Christopher Marc Ford
Andrew C. S.
Rui Sha

The opening reception is from 8 to 11 p.m. Saturday, April 20, at Slate Arts in Chicago’s Avondale neighborhood.


Dropping off my artwork!

Gallery statement

“Connecting requires at least two points in which a link or attachment of sorts can activate. As human beings, our livelihoods depend on how well we build and maintain connections. Relationships. Neural networks. Sound waves. Internet speed. Fibers of one’s clothing.”

Artist’s statement

I have three individual pieces in the show, a triptych entitled “Good Things And Death Come In Threes.” (Three embroidery and thread on historical imagery in 14″ x 17″ wooden and pink frames, one inch between each frame: “Red Line,” “Yellow Line,” and “Blue Line.”)

The images in “Good Things And Death Come In Threes” were sourced from the public domain of the New York Public Library’s digital archives and selected for their visual representation of tools Americans have used to send a message, themselves, or others from one place to another; interestingly, these are also tools we use to disconnect ourselves from wherever we’ve come.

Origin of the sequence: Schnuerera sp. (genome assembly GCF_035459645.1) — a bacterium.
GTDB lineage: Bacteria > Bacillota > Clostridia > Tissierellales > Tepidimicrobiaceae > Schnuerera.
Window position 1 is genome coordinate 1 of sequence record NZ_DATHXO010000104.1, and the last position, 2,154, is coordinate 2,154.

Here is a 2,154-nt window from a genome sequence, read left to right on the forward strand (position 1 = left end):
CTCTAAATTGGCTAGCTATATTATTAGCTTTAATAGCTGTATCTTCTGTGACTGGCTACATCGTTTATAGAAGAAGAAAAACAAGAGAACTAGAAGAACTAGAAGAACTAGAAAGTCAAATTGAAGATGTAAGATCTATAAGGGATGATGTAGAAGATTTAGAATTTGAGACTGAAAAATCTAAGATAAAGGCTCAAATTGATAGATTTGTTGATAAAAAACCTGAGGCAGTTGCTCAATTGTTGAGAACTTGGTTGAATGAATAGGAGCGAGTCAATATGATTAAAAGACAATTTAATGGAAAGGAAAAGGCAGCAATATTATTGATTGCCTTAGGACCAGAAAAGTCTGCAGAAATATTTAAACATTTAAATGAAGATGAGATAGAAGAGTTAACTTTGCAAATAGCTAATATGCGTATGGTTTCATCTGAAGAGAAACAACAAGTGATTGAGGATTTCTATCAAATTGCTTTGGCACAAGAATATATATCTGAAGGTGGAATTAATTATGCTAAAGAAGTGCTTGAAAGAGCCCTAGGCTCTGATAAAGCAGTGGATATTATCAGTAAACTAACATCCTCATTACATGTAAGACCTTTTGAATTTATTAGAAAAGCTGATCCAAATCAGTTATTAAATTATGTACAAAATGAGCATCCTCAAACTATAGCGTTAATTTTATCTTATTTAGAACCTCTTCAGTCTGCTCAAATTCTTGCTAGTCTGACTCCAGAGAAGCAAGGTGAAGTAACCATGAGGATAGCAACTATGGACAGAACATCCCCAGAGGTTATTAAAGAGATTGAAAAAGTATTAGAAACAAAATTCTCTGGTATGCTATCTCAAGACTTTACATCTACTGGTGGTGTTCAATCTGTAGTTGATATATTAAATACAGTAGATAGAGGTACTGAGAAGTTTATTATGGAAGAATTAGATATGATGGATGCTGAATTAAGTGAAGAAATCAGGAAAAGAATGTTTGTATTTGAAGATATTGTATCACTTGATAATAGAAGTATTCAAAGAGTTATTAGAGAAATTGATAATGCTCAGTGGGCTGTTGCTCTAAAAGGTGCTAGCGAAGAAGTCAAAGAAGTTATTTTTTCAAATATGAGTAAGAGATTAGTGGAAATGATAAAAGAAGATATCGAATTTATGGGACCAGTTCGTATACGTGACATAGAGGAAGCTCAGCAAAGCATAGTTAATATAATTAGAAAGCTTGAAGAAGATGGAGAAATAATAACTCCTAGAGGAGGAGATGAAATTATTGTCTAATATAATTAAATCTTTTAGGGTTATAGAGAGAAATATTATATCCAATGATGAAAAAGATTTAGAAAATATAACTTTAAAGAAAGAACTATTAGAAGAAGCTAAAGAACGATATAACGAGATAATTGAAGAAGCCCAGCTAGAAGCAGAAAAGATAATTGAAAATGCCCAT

The title is a nod to the folkloric connections we often make as we search for answers and try to connect our existence to something bigger than our individual selves. The finished embroidered work reminds the viewer of photography’s ability to connect us to people not of our time or place, as well as the working class inheritance of thread as a means to weave historical narrative into making a modern point. That each embroidery has similarities is a representation of how we are all connected, whether we are together or alone.

Art you should know: Genieve Figgis’ haunting paintings


The past few months I’ve been grooving to a morning routine that’s 100% helped me get 85% focused for each day. It involves some variation of tea (I’m that person now… tea drinkers are to blogging about being a tea drinker as marathon runners are to 26.2 bumper stickers), journaling, reading, and watching a meditation or an affirmation video. I know, affirmations seem so corny, but I swear to 20-something granola Jesus, they have helped me out of many a morning funk.